The ruling also deals a blow to the Internal Revenue Service’s (IRS) policy on drafting regulations.
In 1996, utility company Dominion Resources replaced coal burners in two of its plants, temporarily removing the units from service while the improvements were made.
During the improvement period, the company incurred interest on debt unrelated to the modifications.
The taxpayer deducted some of the interest from its taxable income but the IRS disputed the deductible amount, claiming that a larger proportion of the interest should be capitalised.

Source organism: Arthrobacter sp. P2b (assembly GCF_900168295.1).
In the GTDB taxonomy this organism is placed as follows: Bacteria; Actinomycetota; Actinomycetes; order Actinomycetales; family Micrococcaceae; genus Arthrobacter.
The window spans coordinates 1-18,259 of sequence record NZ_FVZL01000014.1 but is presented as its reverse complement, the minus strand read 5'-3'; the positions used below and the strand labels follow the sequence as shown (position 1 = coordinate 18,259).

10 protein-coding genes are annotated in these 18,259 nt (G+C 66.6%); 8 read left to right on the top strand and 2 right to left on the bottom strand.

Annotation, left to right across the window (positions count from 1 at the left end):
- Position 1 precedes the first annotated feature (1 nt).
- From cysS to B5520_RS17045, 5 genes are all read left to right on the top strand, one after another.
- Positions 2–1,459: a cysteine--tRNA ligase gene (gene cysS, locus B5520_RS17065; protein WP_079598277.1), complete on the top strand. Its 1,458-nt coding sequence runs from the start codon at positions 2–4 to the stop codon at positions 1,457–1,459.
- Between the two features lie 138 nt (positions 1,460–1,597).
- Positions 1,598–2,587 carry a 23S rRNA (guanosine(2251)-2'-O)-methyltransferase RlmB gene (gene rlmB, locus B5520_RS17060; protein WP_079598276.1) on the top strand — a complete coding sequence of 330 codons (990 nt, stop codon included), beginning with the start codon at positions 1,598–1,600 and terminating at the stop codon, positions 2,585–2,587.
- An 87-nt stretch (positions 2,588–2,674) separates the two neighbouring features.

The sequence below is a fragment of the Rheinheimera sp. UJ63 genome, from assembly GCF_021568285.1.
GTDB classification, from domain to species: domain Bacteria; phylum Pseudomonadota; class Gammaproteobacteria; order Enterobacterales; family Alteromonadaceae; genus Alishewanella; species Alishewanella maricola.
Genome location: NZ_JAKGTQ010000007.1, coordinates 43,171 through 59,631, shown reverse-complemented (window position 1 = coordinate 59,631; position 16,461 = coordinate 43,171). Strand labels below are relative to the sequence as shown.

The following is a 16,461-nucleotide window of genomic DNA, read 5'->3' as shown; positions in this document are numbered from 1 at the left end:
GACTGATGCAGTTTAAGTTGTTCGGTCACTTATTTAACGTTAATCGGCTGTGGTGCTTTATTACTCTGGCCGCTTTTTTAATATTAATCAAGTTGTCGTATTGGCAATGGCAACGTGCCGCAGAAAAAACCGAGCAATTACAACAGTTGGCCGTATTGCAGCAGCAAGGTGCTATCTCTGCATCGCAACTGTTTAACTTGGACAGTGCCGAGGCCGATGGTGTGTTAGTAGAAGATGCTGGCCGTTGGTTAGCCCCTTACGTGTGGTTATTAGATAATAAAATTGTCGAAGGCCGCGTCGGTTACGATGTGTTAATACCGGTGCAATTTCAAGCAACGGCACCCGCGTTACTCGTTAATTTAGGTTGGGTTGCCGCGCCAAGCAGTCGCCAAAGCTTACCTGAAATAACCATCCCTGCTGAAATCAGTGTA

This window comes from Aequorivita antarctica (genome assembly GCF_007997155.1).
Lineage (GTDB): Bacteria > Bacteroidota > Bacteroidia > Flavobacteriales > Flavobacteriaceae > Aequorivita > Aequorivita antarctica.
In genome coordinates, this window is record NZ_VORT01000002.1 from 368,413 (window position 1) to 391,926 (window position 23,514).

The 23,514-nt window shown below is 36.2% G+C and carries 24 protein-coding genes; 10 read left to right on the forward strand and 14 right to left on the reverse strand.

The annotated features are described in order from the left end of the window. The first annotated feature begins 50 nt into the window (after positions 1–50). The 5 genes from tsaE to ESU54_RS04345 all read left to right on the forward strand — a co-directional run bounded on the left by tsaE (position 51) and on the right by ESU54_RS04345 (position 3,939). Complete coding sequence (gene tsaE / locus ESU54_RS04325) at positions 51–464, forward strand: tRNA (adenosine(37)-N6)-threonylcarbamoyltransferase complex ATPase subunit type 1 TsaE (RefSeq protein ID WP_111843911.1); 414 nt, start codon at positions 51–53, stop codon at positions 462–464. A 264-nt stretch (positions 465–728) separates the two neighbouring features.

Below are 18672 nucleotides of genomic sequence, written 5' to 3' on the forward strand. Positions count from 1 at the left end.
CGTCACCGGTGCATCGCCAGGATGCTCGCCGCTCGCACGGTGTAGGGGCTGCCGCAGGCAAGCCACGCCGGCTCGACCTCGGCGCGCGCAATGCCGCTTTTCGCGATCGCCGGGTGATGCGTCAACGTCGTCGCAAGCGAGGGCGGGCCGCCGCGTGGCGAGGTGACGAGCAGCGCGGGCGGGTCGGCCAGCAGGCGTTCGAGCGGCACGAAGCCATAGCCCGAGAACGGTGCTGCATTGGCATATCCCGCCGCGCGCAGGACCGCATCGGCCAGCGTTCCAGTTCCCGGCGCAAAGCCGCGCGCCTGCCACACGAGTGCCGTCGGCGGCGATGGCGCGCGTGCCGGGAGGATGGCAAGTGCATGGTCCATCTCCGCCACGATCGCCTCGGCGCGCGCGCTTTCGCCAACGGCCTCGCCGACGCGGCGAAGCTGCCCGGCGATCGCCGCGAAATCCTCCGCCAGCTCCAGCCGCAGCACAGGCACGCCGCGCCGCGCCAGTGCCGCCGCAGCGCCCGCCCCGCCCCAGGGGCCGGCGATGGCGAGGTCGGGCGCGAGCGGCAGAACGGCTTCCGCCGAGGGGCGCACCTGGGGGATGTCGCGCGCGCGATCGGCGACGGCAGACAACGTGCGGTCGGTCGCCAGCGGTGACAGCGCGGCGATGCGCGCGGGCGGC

Under section 263A of the Internal Revenue Code, taxpayers must allocate interest expense to property they produce based on an avoided cost analysis.
The idea behind the principle is that if a taxpayer improves property, then the money used to make the improvement would have otherwise been available to pay down existing debt.
The statute therefore requires that a portion of a taxpayer’s interest expense...
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